(Yes, I know, Phyllis Schafly wasn’t Mormon. But bear with me.)
News leaked out yesterday that Schlafly, one of the most prominent figures of America’s Religious Right, passed away at the age of 92. There will be plenty of excellent historians who will explain her significance to America’s political history. (That is, if there are any American political historians left. Sigh.) When I taught Religion and American Politics we spent an entire week dissecting Schlafly and the religious opposition to the ERA; it was one of the most vibrant discussions of the semester. I am looking forward to covering her in my American religious history class later this fall.
But I just wanted to say a few words about Schlafly’s importance to the history of modern Mormon conservatism. It is well known that a number of LDS leaders were both sympathetic to and involved with the rise of the Religious Right. Most notably, Ezra Taft Benson was a prominent John Bircher, and he helped articulate a Mormon political theology that was steeped in both the Culture Wars and anti-communism. Mormon Utah mostly followed the political and demographic trends, with important distinctions, with the American South during the second half of the twentieth century. But in general, the Mormon political voice remained predominantly elite and male.
What changed this was the Church’s opposition to the Equal Rights Amendment in the late 1970s and early 1980s. The ERA, which seemed destined to passage during the early 1970s, ended up losing in the wake of an immense conservative backlash that was driven by prominent members of the Religious Right, especially Schlafly who was the most vocal spokeswoman. Mormon leaders spoke out against the amendment as well, and volunteers from local congregations were bused out to conventions and rallies to assure its demise. While modern historians and liberal Mormons alike typically look to this moment as a turning point toward Mormon conservative mobilization, it should be noted that the anti-ERA protest provided a venue for LDS women to participate in the political arena—something that had otherwise been forfeited in an age when the Church’s renewed patriarchal structure relegated them to the domestic sphere. In a sense, Schlafly provided a model through which Mormon women could engage—and influence!—the partisan world while retaining their conservative, domestic credentials. It’s one of the great ironies that Schlafly and the anti-ERA movement embodied the very type of gendered expansion their actions sought to stifle.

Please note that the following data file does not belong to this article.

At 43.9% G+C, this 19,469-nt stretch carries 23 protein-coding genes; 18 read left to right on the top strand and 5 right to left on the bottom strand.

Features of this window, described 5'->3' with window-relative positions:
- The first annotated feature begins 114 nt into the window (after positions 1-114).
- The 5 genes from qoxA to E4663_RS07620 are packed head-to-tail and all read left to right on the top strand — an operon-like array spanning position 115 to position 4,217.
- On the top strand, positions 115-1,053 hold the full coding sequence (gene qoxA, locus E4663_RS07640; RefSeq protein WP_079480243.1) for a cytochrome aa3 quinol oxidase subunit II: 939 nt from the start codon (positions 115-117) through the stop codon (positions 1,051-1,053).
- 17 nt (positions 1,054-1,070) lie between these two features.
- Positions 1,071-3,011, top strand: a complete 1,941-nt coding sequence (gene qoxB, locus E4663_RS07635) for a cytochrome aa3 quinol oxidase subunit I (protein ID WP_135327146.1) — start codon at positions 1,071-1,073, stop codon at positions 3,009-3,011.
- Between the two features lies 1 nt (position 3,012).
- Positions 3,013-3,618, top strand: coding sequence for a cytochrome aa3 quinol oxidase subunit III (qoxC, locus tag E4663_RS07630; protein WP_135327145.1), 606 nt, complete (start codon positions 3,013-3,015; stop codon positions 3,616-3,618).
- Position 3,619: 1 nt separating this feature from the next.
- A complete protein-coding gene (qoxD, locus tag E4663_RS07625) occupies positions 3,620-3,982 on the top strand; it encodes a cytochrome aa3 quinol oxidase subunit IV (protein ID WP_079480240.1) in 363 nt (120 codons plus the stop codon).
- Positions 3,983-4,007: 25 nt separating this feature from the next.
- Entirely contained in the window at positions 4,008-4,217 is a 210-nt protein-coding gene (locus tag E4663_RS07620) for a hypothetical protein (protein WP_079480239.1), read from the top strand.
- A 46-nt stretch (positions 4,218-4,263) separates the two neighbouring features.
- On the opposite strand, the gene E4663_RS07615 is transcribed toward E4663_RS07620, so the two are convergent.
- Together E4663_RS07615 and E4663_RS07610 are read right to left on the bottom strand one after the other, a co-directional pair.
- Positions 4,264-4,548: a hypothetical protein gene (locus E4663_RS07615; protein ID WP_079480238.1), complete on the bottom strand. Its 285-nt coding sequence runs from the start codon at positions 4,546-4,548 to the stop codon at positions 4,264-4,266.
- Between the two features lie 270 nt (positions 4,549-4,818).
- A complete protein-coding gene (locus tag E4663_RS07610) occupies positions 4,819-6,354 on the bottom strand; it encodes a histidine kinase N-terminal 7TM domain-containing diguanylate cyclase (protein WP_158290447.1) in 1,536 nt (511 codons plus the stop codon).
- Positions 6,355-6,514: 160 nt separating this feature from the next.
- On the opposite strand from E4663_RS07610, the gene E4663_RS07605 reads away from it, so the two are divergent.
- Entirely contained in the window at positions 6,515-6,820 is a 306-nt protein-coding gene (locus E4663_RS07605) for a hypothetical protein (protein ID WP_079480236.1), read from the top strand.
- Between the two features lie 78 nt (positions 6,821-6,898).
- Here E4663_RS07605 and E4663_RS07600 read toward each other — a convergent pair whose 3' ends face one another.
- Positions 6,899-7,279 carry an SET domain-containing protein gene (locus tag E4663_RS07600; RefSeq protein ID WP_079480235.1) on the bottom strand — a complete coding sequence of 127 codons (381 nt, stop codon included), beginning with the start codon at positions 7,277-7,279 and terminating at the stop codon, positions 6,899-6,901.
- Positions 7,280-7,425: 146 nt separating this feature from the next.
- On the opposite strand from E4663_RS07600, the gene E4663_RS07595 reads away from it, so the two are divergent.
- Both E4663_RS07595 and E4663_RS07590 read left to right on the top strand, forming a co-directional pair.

Even more, Phyllis Schlafly and the anti-ERA proponents provided the discourse for Mormons to translate their conservative beliefs into an efficient political vehicle that was effective in the modern political age. The same lessons learned during those late-1970s battles—namely, the identification of a “moral issue” theoretically outside the realm of a partisan divide—provided the foundation for later political battles, most notably those over same-sex marriage starting in the 1990s and through Obergefell last year. The local mobilization, organization based at ward levels while following instructions from higher up, led to a number of victories at the voting booth. In that way, Schlafly’s fingerprints were also over Proposition-8 in 2008. And though she is now gone, her shadow will likely still be seen for quite some time.
 See Gregory A. Prince, “The Red Peril, the Candy Maker, and the Apostle: David O. McKay’s Confrontation with Communism,” Dialogue: A Journal of Mormon Thought 37, no. 2 (Summer 2004): 37-94; Patrick Q. Mason, “Ezra Taft Benson and Modern (Book of) Mormon Conservatism,” in Patrick Mason and John Turner, eds., Out of Obscurity: Mormonism Since 1945 (Oxford UP, 2016): 63-80. For the general transformation of the period, see David E. Campbell, John C. Green, and J. Quin Monson, Seeking the Promised Land: Mormonism and American Politics (Cambridge University Press, 2014).
 The general history of Mormonism’s opposition to the ERA is Martha Bradley-Evans, Pedestals and Podiums: Utah Women, Religious Authority, and Equal Rights (Signature Books, 2005). For the anti-ERA movement given Mormon women a political voice, see Neil J. Young, “‘The ERA is a Moral Issue’: The Mormon Church, LDS Women, and the Defeat of the Equal Rights Amendment,” American Quarterly 59, no. 3 (September 2007): 623-644.
 For the connection between the ERA and Proposition 8, see Joanna Brooks, “On the ‘Underground’: What the Mormon ‘Yes on 8’ Campaign Reveals About the Future of Mormons in American Political Life,” in Randall Ballmer and Jana Riess, eds., Mormonism and American Politics (Columbia University Press, 2008), 192-209); Neil J. Young, “Mormons and Same-Sex Marriage: From ERA to Prop 8,” in Mason and Turner, eds., Out of Obscurity, 144-169.